This is the case when the government chooses to not tell us about the countless civilians that are murdered by the United States military in wartime. But of course, how are they supposed to have wars if they can't get public support? Not everything is as simple as Allies vs. Axis; Good vs. Evil. The government has an agenda, and the public will hault that agenda if the government is brutally honest with the public about its agenda. Like Russ said, "some things need to be secret for the government to do its job."

That doesn't necessarily mean that the government is doing a good job, but nevertheless it has become a necessary evil of ruling a country.


As for the actual thread, I would agree that this will be interesting to watch unfold, but occurrences like this are far more symbolic than they are productive. People do things like this just to prove that it can be done. But maybe we will get some nice information out of it.
 
  • #23
mheslep
Gold Member
311
728


... absolutely abhorrent just like their arrest of Bradley Cooper years back and I find it harder and harder to live in a country run by such a deceptive, ...
Er, that's Bradley Manning. And I find it abhorrent that you find his arrest abhorrent.
Some things need to be secret in order for a government to do its job. Your idea that there should be no secrets is naive.
Regardless of Manning's failure to recognize the requirements of a functioning government, I find his actions abhorrent because he served in the US military and gave an oath to in effect place his personal preferences in the drawer. The time to take action against government policy was before he put on that uniform or after taking it off, not while he was entrusted with secrets.

I, (NAME), do solemnly swear (or affirm) that I will support and defend the Constitution of the United States against all enemies, foreign and domestic; that I will bear true faith and allegiance to the same; and that I will obey the orders of the President of the United States and the orders of the officers appointed over me, according to regulations and the Uniform Code of Military Justice. So help me God.
 
  • #24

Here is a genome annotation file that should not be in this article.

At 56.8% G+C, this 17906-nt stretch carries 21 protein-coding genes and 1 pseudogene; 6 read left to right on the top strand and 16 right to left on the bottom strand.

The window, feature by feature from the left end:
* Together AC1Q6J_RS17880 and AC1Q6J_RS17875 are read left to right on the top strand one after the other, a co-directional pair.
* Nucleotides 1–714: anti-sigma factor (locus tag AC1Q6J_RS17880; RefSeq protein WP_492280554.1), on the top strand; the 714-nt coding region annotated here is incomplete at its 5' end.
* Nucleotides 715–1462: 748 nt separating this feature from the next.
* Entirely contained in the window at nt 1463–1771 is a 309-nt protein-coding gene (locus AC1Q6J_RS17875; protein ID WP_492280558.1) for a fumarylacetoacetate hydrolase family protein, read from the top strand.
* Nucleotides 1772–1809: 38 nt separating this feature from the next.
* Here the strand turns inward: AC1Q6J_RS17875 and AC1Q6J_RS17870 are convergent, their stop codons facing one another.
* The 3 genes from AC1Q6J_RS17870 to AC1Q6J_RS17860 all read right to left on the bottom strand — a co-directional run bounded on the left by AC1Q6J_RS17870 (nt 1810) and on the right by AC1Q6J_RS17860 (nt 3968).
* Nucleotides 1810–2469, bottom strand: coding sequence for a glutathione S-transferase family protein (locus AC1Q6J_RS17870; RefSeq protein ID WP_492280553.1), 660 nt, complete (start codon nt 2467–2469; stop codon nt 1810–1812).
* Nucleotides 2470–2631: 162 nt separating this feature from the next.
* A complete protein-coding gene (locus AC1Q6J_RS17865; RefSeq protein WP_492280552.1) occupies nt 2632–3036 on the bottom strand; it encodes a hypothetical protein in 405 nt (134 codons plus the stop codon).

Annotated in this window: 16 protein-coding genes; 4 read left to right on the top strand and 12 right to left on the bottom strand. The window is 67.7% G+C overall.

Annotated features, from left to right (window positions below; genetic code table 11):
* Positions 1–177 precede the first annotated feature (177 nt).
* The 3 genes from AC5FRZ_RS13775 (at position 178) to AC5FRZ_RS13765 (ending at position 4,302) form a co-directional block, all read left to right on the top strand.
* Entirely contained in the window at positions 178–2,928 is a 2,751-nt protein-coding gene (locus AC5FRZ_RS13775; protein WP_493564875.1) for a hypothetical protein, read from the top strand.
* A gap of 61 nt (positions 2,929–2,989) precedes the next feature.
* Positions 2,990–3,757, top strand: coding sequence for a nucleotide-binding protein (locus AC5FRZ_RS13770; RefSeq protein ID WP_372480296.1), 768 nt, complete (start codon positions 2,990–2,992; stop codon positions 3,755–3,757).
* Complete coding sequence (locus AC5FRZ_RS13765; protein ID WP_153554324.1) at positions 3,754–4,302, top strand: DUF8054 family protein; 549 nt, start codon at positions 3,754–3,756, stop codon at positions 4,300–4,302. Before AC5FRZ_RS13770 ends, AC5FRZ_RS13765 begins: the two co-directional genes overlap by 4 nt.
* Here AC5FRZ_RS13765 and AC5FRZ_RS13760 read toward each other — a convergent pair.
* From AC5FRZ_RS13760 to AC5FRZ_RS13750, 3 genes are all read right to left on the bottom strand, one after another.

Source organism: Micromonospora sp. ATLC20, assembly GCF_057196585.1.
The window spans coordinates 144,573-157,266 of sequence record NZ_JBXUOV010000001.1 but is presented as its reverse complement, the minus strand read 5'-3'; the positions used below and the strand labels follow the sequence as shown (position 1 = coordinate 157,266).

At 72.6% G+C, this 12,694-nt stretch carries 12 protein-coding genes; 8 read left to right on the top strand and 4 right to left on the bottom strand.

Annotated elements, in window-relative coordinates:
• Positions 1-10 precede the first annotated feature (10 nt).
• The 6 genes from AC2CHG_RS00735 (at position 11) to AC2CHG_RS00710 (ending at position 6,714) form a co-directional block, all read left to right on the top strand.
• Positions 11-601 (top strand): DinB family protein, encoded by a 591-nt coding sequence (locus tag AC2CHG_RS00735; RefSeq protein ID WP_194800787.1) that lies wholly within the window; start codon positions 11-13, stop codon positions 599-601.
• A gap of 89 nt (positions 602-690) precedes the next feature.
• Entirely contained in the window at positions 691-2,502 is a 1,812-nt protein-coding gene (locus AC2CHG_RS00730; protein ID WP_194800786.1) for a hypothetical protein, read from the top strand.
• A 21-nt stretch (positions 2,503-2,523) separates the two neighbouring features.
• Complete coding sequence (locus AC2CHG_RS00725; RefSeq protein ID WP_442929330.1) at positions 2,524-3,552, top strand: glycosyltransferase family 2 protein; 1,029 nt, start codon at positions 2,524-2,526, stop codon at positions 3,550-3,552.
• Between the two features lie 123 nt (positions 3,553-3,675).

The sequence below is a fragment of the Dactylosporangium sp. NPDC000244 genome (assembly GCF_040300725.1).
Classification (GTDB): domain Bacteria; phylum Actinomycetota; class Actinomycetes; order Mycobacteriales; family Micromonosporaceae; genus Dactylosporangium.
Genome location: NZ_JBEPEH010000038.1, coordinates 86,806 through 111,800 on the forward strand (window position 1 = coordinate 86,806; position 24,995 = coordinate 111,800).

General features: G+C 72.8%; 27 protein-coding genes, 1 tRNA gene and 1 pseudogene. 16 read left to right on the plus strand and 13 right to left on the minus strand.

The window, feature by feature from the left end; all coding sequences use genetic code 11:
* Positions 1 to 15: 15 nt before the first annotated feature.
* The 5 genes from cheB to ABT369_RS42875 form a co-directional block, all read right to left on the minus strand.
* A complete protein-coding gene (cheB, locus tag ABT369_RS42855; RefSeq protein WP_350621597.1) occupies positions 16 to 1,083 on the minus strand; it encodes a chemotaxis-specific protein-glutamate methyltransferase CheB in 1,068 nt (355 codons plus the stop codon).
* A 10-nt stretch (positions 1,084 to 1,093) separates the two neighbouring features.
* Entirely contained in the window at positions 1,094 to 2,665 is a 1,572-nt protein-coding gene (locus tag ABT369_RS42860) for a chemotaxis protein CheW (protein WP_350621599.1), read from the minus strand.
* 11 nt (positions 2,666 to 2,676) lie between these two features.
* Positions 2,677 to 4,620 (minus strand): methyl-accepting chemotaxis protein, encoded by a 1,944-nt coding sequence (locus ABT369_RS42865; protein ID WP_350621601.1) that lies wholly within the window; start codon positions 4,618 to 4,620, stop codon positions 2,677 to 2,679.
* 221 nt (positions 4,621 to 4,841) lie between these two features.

22,089
3,286


Regardless of Manning's failure to recognize the requirements of a functioning government, I find his actions abhorrent because he served in the US military and gave an oath to in effect place his personal preferences in the drawer. The time to take action against government policy was before he put on that uniform or after taking it off, not while he was entrusted with secrets.

I, (NAME), do solemnly swear (or affirm) that I will support and defend the Constitution of the United States against all enemies, foreign and domestic; that I will bear true faith and allegiance to the same; and that I will obey the orders of the President of the United States and the orders of the officers appointed over me, according to regulations and the Uniform Code of Military Justice. So help me God.
His action are abhorrent. And he indeed broke an oath and deserved to be punished. But what he's going through now is something that he did not deserve. I don't think he's a bad kid, and it pains me to know how he's suffering for trying to do the right thing.
 
  • #25
russ_watters
Mentor
19,861
6,286


Regardless of Manning's failure to recognize the requirements of a functioning government...
Just to be clear, I don't know what Manning's motivation was and if he recognized the requirements of a functioning gov't or not. I was commenting on WBN's failure to recognize it.
 

Related Threads on Anonymous: Operation Last Resort.

  • Last Post
Replies
1
Views
3K
  • Last Post
Replies
4
Views
2K
  • Last Post
Replies
9
Views
3K
  • Last Post
Replies
24
Views
4K
Replies
1
Views
792
Replies
56
Views
5K
Replies
5
Views
2K
Replies
8
Views
2K
Replies
88
Views
9K
Top